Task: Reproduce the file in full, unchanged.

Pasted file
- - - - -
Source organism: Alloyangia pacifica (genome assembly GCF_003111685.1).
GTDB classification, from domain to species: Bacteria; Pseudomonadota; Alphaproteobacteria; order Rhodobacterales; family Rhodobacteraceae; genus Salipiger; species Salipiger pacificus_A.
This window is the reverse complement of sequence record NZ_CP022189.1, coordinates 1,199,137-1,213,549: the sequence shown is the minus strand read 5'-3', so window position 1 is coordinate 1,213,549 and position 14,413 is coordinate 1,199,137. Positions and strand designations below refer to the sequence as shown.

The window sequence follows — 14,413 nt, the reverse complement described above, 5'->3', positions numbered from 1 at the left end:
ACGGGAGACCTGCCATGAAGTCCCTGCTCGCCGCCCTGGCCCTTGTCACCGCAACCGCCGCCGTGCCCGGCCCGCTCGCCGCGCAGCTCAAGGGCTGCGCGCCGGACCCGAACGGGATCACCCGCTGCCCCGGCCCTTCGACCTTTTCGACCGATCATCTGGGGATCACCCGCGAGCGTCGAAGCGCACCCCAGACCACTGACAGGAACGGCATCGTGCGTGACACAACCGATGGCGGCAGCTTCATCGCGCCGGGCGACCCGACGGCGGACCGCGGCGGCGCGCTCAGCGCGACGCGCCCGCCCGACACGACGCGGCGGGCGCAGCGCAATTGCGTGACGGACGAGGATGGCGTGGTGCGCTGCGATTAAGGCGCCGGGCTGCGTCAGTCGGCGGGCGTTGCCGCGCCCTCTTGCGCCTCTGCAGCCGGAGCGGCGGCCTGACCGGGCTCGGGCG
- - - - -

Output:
Source organism: Alloyangia pacifica (genome assembly GCF_003111685.1).
GTDB classification, from domain to species: Bacteria; Pseudomonadota; Alphaproteobacteria; order Rhodobacterales; family Rhodobacteraceae; genus Salipiger; species Salipiger pacificus_A.
This window is the reverse complement of sequence record NZ_CP022189.1, coordinates 1,199,137-1,213,549: the sequence shown is the minus strand read 5'-3', so window position 1 is coordinate 1,213,549 and position 14,413 is coordinate 1,199,137. Positions and strand designations below refer to the sequence as shown.

The window sequence follows — 14,413 nt, the reverse complement described above, 5'->3', positions numbered from 1 at the left end:
ACGGGAGACCTGCCATGAAGTCCCTGCTCGCCGCCCTGGCCCTTGTCACCGCAACCGCCGCCGTGCCCGGCCCGCTCGCCGCGCAGCTCAAGGGCTGCGCGCCGGACCCGAACGGGATCACCCGCTGCCCCGGCCCTTCGACCTTTTCGACCGATCATCTGGGGATCACCCGCGAGCGTCGAAGCGCACCCCAGACCACTGACAGGAACGGCATCGTGCGTGACACAACCGATGGCGGCAGCTTCATCGCGCCGGGCGACCCGACGGCGGACCGCGGCGGCGCGCTCAGCGCGACGCGCCCGCCCGACACGACGCGGCGGGCGCAGCGCAATTGCGTGACGGACGAGGATGGCGTGGTGCGCTGCGATTAAGGCGCCGGGCTGCGTCAGTCGGCGGGCGTTGCCGCGCCCTCTTGCGCCTCTGCAGCCGGAGCGGCGGCCTGACCGGGCTCGGGCG